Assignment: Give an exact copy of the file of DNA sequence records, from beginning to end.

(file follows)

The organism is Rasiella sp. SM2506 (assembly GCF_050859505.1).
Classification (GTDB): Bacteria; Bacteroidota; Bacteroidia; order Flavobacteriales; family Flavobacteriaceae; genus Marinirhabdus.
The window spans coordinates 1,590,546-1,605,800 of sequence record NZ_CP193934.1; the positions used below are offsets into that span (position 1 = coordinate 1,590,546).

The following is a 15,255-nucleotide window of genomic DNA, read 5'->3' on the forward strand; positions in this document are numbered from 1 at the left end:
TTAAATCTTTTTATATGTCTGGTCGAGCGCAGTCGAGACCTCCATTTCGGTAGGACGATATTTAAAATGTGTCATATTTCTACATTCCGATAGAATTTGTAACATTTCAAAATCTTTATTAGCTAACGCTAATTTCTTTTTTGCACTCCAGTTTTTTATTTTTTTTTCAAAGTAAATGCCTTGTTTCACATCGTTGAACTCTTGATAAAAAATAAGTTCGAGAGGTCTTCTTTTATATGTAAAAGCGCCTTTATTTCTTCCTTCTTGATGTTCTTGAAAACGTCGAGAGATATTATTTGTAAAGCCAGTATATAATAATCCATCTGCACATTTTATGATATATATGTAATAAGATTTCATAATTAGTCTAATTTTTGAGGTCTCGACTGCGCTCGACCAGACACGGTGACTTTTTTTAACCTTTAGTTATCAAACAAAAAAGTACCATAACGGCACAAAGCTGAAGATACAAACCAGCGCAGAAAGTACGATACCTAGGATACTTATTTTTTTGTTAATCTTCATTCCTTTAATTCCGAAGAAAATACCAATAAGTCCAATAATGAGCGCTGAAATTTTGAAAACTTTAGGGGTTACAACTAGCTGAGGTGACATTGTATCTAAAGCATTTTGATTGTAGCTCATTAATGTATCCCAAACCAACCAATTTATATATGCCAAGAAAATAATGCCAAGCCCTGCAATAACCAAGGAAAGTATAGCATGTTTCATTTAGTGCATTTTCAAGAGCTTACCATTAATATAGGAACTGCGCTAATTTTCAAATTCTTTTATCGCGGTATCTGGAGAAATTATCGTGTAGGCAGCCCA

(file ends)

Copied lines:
The organism is Rasiella sp. SM2506 (assembly GCF_050859505.1).
Classification (GTDB): Bacteria; Bacteroidota; Bacteroidia; order Flavobacteriales; family Flavobacteriaceae; genus Marinirhabdus.
The window spans coordinates 1,590,546-1,605,800 of sequence record NZ_CP193934.1; the positions used below are offsets into that span (position 1 = coordinate 1,590,546).

The following is a 15,255-nucleotide window of genomic DNA, read 5'->3' on the forward strand; positions in this document are numbered from 1 at the left end:
TTAAATCTTTTTATATGTCTGGTCGAGCGCAGTCGAGACCTCCATTTCGGTAGGACGATATTTAAAATGTGTCATATTTCTACATTCCGATAGAATTTGTAACATTTCAAAATCTTTATTAGCTAACGCTAATTTCTTTTTTGCACTCCAGTTTTTTATTTTTTTTTCAAAGTAAATGCCTTGTTTCACATCGTTGAACTCTTGATAAAAAATAAGTTCGAGAGGTCTTCTTTTATATGTAAAAGCGCCTTTATTTCTTCCTTCTTGATGTTCTTGAAAACGTCGAGAGATATTATTTGTAAAGCCAGTATATAATAATCCATCTGCACATTTTATGATATATATGTAATAAGATTTCATAATTAGTCTAATTTTTGAGGTCTCGACTGCGCTCGACCAGACACGGTGACTTTTTTTAACCTTTAGTTATCAAACAAAAAAGTACCATAACGGCACAAAGCTGAAGATACAAACCAGCGCAGAAAGTACGATACCTAGGATACTTATTTTTTTGTTAATCTTCATTCCTTTAATTCCGAAGAAAATACCAATAAGTCCAATAATGAGCGCTGAAATTTTGAAAACTTTAGGGGTTACAACTAGCTGAGGTGACATTGTATCTAAAGCATTTTGATTGTAGCTCATTAATGTATCCCAAACCAACCAATTTATATATGCCAAGAAAATAATGCCAAGCCCTGCAATAACCAAGGAAAGTATAGCATGTTTCATTTAGTGCATTTTCAAGAGCTTACCATTAATATAGGAACTGCGCTAATTTTCAAATTCTTTTATCGCGGTATCTGGAGAAATTATCGTGTAGGCAGCCCA